Posts 5019
DIsciple II | Forum Activity | Replied: Sun, Aug 25 2019 11:47 AM

PetahChristian:

DIsciple II:

PetahChristian:

If sheep could merely learn on their own, they wouldn’t need a shepherd to watch over them.

We don’t simply learn on our own. We sit under more knowledgeable people, be it priests, pastors, professors, and learn from their teaching, knowledge, and experience.

Do you truly believe what you just said ? That we can not learn on our own?

What I wrote was apparently ambiguous. Sorry. That’s not what I meant.

Of course we can learn on our own, but we would miss out on the richer experience of hearing and discussing other insights, perspectives, questions, etc.

For example, I started learning Hebrew on my own, but also attend a Hebrew class at synagogue. I learn much more from questions and discussions that come up during the class, and insights and explanations that the Rabbi provides.

Would I have learned as much simply on my own? No, I’d have missed out on what the classroom setting offers.

I appreciate Logos and love the opportunity that Mobile Ed provides (because I wouldn’t be going to seminary so late in life), but I don’t consider self-study a replacement for or equivalent to a seminary education.

Thanks to all who did attend, who have used their formal education in so many different ways to help others.

It is always great if we can attend a class, but those don’t make us theologians in the formal sense of the word. i have studied a number of classes through bible colleges to add to my independent learning.  But for those of us not called to be formal Theologians , most of us at least, can not possibly attend all of the classes we would need to do so due to time, money and availability of classes. That does not mean we should stop our learning efforts and sell our Logos libraries to formal theologians. I don’t know if I will ever get to attend in person a Greek or Hebrew course but I have a vast wealth of material available to me that I can educate myself about the basics of these languages in order that I am better able to engage with commentaries and theilogical articles in area of interest that I am drawn to study. What I do learn about the languages and other theological topics only serves to keep me honest and remind me there is so much more for me to learn not only about the topic, but about myself, my fellow brothers and sisters in Christ, particularly those of a different fairh tradition to mine, but also those within, and so much more to learn about God.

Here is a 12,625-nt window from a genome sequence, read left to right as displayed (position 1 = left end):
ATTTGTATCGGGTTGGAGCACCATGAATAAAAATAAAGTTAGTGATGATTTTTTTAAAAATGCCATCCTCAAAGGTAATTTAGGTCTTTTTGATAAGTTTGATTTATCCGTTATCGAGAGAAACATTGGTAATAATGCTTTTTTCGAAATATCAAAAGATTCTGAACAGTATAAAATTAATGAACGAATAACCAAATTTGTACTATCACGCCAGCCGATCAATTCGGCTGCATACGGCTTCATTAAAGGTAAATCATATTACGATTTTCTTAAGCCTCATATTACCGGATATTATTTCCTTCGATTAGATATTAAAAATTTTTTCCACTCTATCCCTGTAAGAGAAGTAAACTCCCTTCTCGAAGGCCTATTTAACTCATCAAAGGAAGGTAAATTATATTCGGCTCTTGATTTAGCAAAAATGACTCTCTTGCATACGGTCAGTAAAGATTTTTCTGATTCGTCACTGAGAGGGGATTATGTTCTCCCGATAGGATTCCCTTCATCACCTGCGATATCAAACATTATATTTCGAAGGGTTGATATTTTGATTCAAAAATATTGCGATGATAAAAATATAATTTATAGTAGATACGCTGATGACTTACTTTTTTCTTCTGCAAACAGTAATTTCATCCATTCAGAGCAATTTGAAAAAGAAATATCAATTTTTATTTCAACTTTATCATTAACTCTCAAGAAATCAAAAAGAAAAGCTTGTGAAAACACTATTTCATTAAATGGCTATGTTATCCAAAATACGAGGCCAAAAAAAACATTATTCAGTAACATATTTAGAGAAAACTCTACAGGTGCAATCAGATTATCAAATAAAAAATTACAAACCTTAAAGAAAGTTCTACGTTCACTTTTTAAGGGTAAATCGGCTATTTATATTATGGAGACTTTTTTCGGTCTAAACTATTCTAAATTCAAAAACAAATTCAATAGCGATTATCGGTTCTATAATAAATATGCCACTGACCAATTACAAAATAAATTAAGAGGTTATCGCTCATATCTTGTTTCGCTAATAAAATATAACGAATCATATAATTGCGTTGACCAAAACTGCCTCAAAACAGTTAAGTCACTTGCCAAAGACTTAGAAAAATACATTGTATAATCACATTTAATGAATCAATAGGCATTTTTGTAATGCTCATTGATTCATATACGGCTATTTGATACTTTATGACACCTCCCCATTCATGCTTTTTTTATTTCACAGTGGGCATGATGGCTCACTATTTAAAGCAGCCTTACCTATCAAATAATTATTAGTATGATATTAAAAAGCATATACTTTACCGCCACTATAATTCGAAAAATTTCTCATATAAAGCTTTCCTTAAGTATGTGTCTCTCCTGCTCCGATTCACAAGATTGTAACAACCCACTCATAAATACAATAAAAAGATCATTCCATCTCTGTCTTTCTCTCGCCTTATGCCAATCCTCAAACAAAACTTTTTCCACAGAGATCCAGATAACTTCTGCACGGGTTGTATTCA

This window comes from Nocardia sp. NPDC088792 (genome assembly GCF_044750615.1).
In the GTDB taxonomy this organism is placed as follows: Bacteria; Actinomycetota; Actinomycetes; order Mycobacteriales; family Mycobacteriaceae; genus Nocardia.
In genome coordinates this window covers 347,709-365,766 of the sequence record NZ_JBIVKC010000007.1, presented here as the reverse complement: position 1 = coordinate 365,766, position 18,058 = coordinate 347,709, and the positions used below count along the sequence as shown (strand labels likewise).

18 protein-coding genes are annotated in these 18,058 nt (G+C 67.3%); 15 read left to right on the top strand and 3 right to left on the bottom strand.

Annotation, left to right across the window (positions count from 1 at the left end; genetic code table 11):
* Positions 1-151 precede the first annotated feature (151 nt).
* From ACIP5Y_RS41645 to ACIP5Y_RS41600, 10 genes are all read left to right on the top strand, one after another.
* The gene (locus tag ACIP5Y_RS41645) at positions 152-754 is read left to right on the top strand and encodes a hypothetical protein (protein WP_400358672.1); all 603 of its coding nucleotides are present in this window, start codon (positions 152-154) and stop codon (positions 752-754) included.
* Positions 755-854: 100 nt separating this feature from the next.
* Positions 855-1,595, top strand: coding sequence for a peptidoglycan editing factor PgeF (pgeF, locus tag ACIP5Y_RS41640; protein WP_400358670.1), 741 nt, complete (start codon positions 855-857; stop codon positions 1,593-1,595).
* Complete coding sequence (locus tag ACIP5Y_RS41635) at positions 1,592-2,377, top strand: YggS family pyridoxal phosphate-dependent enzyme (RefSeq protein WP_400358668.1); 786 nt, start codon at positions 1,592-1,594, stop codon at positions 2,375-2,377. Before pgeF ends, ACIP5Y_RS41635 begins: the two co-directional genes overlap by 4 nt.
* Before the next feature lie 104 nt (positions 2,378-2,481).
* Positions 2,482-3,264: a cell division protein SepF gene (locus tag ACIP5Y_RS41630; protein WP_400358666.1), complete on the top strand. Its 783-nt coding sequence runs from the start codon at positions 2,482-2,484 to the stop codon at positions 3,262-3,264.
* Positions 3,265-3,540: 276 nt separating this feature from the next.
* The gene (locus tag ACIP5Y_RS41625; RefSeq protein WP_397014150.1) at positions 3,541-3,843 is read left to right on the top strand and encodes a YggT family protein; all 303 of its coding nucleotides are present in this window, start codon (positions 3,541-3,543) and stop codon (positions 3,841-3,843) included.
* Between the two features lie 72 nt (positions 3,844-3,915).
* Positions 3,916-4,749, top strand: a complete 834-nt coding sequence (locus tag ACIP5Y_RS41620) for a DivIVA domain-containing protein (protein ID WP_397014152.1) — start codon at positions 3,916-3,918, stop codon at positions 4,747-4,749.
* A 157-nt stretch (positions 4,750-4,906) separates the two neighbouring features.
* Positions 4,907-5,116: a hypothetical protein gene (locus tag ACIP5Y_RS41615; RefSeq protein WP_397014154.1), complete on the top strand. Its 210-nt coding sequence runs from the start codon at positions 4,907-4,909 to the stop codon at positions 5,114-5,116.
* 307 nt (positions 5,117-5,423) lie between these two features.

Posts 583
Hamilton Ramos | Forum Activity | Replied: Mon, Aug 26 2019 7:08 AM

DIsciple II:
It is always great if we can attend a class, but those don’t make us theologians in the formal sense of the word. i have studied a number of classes through bible colleges to add to my independent learning.  But for those of us not called to be formal Theologians , most of us at least, can not possibly attend all of the classes we would need to do so due to time, money and availability of classes. That does not mean we should stop our learning efforts and sell our Logos libraries to formal theologians. I don’t know if I will ever get to attend in person a Greek or Hebrew course but I have a vast wealth of material available to me that I can educate myself about the basics of these languages in order that I am better able to engage with commentaries and theilogical articles in area of interest that I am drawn to study. What I do learn about the languages and other theological topics only serves to keep me honest and remind me there is so much more for me to learn not only about the topic, but about myself, my fellow brothers and sisters in Christ, particularly those of a different fairh tradition to mine, but also those within, and so much more to learn about God.

Even though the above not written for me, I agree, like, cherish, etc.

Maybe if some of the books in Faithlife were deliverable to my region, I would not need to bother people in the forums:

https://ebooks.faithlife.com/product/167480/the-bible-and-the-university

Peace and grace.